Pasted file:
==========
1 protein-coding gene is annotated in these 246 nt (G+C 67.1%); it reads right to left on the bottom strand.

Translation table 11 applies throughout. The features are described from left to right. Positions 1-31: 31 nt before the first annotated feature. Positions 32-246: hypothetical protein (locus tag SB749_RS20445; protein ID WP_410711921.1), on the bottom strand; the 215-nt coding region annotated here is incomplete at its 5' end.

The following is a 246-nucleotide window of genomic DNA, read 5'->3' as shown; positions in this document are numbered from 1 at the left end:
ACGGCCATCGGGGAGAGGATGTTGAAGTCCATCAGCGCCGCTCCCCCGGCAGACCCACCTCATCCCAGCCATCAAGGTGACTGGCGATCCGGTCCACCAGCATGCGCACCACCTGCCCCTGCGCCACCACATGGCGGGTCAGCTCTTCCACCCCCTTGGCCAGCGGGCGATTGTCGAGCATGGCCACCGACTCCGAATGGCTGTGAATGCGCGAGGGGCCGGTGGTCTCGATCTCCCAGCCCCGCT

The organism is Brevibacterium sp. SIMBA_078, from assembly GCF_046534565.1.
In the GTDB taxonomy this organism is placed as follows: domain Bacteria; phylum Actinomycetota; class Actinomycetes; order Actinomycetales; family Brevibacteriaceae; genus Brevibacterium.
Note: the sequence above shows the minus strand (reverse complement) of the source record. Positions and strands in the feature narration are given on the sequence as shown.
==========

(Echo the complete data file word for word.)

1 protein-coding gene is annotated in these 246 nt (G+C 67.1%); it reads right to left on the bottom strand.

Translation table 11 applies throughout. The features are described from left to right. Positions 1-31: 31 nt before the first annotated feature. Positions 32-246: hypothetical protein (locus tag SB749_RS20445; protein ID WP_410711921.1), on the bottom strand; the 215-nt coding region annotated here is incomplete at its 5' end.

The following is a 246-nucleotide window of genomic DNA, read 5'->3' as shown; positions in this document are numbered from 1 at the left end:
ACGGCCATCGGGGAGAGGATGTTGAAGTCCATCAGCGCCGCTCCCCCGGCAGACCCACCTCATCCCAGCCATCAAGGTGACTGGCGATCCGGTCCACCAGCATGCGCACCACCTGCCCCTGCGCCACCACATGGCGGGTCAGCTCTTCCACCCCCTTGGCCAGCGGGCGATTGTCGAGCATGGCCACCGACTCCGAATGGCTGTGAATGCGCGAGGGGCCGGTGGTCTCGATCTCCCAGCCCCGCT

The organism is Brevibacterium sp. SIMBA_078, from assembly GCF_046534565.1.
In the GTDB taxonomy this organism is placed as follows: domain Bacteria; phylum Actinomycetota; class Actinomycetes; order Actinomycetales; family Brevibacteriaceae; genus Brevibacterium.
Note: the sequence above shows the minus strand (reverse complement) of the source record. Positions and strands in the feature narration are given on the sequence as shown.